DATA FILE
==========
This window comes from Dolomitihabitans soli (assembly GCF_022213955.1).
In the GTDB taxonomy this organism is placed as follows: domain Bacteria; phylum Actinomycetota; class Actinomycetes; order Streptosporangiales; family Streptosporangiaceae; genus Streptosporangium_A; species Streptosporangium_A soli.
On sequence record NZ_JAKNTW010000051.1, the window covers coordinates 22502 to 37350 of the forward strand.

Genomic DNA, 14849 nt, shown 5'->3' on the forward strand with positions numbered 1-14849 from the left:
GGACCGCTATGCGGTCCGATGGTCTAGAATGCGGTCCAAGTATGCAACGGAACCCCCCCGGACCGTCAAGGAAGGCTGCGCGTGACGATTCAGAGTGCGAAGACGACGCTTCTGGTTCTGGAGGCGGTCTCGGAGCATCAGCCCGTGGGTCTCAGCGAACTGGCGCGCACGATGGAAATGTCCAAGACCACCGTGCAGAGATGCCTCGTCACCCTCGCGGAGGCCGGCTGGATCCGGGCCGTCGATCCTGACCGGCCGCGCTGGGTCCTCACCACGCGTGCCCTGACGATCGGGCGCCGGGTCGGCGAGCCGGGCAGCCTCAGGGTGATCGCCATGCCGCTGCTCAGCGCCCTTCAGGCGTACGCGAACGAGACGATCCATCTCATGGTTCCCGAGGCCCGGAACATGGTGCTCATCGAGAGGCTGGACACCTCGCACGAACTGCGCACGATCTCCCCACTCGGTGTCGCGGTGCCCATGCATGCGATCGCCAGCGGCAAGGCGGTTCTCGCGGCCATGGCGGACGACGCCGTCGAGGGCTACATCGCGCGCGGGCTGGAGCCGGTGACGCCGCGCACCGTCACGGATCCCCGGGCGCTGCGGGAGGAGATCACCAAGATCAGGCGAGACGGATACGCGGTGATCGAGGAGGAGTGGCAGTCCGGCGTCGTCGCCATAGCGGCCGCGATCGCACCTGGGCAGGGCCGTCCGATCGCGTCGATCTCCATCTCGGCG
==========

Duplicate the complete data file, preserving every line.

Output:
This window comes from Dolomitihabitans soli (assembly GCF_022213955.1).
In the GTDB taxonomy this organism is placed as follows: domain Bacteria; phylum Actinomycetota; class Actinomycetes; order Streptosporangiales; family Streptosporangiaceae; genus Streptosporangium_A; species Streptosporangium_A soli.
On sequence record NZ_JAKNTW010000051.1, the window covers coordinates 22502 to 37350 of the forward strand.

Genomic DNA, 14849 nt, shown 5'->3' on the forward strand with positions numbered 1-14849 from the left:
GGACCGCTATGCGGTCCGATGGTCTAGAATGCGGTCCAAGTATGCAACGGAACCCCCCCGGACCGTCAAGGAAGGCTGCGCGTGACGATTCAGAGTGCGAAGACGACGCTTCTGGTTCTGGAGGCGGTCTCGGAGCATCAGCCCGTGGGTCTCAGCGAACTGGCGCGCACGATGGAAATGTCCAAGACCACCGTGCAGAGATGCCTCGTCACCCTCGCGGAGGCCGGCTGGATCCGGGCCGTCGATCCTGACCGGCCGCGCTGGGTCCTCACCACGCGTGCCCTGACGATCGGGCGCCGGGTCGGCGAGCCGGGCAGCCTCAGGGTGATCGCCATGCCGCTGCTCAGCGCCCTTCAGGCGTACGCGAACGAGACGATCCATCTCATGGTTCCCGAGGCCCGGAACATGGTGCTCATCGAGAGGCTGGACACCTCGCACGAACTGCGCACGATCTCCCCACTCGGTGTCGCGGTGCCCATGCATGCGATCGCCAGCGGCAAGGCGGTTCTCGCGGCCATGGCGGACGACGCCGTCGAGGGCTACATCGCGCGCGGGCTGGAGCCGGTGACGCCGCGCACCGTCACGGATCCCCGGGCGCTGCGGGAGGAGATCACCAAGATCAGGCGAGACGGATACGCGGTGATCGAGGAGGAGTGGCAGTCCGGCGTCGTCGCCATAGCGGCCGCGATCGCACCTGGGCAGGGCCGTCCGATCGCGTCGATCTCCATCTCGGCG